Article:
Shedding also depends on what is worn under or over the garment, and whether this pulls at the yarn fibres. It’s therefore not possible to guarantee that there will be no shedding

Below are some tips on how to get the best result when working with hairier yarns:

1. When the garment is finished (before you wash it) shake it vigorously so the looser hairs come off. NOTE: do NOT use a lint roller, brush or any method that pulls at the yarn.

2. Place the garment in a plastic bag and put it in your freezer - the temperature will cause the fibres to become less attached to each other, and excess fibres will come off easier.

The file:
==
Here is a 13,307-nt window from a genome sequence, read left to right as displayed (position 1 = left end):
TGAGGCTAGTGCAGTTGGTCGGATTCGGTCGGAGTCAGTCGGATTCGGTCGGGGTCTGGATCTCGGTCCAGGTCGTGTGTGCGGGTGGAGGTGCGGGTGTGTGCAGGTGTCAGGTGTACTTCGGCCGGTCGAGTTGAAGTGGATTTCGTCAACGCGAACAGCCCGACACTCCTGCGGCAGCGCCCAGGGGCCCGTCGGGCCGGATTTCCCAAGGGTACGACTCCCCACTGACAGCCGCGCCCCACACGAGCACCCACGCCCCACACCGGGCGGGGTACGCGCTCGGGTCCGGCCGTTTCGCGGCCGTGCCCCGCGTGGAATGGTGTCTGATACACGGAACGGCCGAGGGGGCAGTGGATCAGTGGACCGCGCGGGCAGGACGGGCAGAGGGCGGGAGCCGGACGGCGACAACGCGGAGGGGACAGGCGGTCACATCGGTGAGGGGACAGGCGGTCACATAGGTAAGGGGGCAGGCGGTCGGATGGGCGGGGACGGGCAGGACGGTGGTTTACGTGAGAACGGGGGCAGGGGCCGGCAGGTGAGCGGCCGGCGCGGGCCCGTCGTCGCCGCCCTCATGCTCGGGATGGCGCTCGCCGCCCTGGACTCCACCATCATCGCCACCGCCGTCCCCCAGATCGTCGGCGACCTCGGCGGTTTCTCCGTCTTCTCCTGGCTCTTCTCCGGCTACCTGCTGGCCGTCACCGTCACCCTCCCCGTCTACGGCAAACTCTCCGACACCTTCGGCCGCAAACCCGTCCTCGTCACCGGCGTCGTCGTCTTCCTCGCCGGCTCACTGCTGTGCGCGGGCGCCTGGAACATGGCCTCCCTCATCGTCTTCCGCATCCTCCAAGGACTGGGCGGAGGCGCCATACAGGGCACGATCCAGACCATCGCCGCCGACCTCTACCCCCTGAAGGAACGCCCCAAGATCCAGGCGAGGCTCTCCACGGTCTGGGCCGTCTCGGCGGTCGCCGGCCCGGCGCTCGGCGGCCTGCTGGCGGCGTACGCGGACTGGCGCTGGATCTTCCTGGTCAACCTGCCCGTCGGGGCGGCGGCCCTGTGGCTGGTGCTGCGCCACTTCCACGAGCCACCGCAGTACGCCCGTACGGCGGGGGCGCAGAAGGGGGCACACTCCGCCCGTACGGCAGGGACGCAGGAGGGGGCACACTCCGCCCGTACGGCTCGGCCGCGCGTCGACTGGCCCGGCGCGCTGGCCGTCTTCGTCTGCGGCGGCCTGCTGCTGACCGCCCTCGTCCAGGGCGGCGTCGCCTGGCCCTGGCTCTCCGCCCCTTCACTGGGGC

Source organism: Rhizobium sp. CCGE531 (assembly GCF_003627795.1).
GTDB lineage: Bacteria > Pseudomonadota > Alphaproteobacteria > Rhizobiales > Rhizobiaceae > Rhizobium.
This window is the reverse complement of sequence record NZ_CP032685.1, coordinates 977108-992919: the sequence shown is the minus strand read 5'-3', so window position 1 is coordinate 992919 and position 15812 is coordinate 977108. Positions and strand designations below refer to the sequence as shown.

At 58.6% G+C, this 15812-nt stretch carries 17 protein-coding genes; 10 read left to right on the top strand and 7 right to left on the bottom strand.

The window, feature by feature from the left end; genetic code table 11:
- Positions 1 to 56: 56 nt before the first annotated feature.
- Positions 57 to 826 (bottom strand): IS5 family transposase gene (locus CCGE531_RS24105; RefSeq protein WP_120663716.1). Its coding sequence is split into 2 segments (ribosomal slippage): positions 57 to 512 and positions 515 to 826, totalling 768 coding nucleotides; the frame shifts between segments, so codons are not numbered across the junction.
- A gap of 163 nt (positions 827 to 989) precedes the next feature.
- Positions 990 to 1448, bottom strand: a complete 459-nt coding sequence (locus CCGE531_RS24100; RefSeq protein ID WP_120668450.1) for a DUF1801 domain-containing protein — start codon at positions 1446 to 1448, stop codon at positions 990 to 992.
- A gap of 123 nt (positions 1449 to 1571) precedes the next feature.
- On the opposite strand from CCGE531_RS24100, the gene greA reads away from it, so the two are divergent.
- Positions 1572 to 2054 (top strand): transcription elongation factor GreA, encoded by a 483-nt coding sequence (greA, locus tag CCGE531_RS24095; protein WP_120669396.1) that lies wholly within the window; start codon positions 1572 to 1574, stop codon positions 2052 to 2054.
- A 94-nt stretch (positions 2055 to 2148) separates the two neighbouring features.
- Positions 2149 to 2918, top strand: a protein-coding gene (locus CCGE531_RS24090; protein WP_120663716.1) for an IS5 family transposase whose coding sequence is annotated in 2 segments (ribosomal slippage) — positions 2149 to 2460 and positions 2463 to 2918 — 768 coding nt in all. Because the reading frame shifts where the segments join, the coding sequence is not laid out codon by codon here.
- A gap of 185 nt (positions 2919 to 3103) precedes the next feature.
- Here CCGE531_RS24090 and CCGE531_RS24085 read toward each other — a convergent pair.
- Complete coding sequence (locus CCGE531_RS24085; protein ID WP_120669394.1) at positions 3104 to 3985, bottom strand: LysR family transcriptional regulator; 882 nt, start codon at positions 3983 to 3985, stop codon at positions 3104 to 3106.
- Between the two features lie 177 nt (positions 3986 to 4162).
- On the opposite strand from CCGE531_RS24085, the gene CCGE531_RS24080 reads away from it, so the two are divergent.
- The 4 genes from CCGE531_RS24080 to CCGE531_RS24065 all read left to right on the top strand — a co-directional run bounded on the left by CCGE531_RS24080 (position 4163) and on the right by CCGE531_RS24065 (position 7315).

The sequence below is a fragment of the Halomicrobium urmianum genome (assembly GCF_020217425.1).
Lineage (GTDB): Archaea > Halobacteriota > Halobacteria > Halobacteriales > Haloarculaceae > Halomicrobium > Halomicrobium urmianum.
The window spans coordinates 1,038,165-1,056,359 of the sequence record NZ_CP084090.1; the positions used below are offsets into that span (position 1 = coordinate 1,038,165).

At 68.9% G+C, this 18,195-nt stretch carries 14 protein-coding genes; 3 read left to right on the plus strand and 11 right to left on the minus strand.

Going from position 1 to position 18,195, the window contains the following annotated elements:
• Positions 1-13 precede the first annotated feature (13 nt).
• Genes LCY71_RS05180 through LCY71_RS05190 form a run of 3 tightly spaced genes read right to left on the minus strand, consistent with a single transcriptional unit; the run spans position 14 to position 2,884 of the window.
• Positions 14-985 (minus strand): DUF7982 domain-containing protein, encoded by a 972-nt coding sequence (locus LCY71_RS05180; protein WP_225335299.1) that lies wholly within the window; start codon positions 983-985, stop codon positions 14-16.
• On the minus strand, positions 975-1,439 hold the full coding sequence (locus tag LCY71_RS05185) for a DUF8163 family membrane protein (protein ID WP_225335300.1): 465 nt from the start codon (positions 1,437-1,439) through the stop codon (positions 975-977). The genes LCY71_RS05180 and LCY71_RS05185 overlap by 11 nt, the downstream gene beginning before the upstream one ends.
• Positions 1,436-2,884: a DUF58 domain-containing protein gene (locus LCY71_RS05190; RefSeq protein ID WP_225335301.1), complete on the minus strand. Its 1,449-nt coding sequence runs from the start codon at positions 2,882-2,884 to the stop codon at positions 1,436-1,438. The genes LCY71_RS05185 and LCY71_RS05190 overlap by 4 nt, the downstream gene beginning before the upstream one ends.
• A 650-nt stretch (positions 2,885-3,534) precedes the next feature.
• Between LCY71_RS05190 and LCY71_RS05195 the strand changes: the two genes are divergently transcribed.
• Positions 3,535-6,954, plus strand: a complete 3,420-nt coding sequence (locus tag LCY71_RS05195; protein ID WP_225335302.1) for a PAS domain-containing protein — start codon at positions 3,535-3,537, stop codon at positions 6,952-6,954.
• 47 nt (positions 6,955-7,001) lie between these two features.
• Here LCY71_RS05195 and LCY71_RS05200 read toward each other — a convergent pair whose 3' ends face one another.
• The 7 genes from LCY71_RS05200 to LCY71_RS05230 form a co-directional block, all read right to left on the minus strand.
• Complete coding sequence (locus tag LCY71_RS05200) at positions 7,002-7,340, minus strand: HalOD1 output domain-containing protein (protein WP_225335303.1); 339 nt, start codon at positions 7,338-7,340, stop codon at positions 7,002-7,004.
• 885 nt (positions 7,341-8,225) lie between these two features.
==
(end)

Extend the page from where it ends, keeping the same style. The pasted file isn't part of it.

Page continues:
3. Leave in the freezer for a few hours before taking it out and shaking it again.

4. Wash the garment according to the instructions on the yarn label.

Pilling is a natural process that happens to even the most exclusive of fibers. It's a natural sign of wear and tear that is hard to avoid, and that is most visible in high friction areas of your garment like a sweater's arms and cuffs.

You can make your garment look as new by removing the pilling, using a fabric comb or a pill/lint remover.

Still can't find the answer you need? Then scroll down and leave your question so one of our experts can try to help you. This will be done normally within 5 to 10 working days.
In the meantime, you can read the questions and answers that others have left to this pattern or join the DROPS Workshop on Facebook to get help from fellow knitters/crocheters!

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Comments / Questions (68)

country flag Den Herder Annie wrote: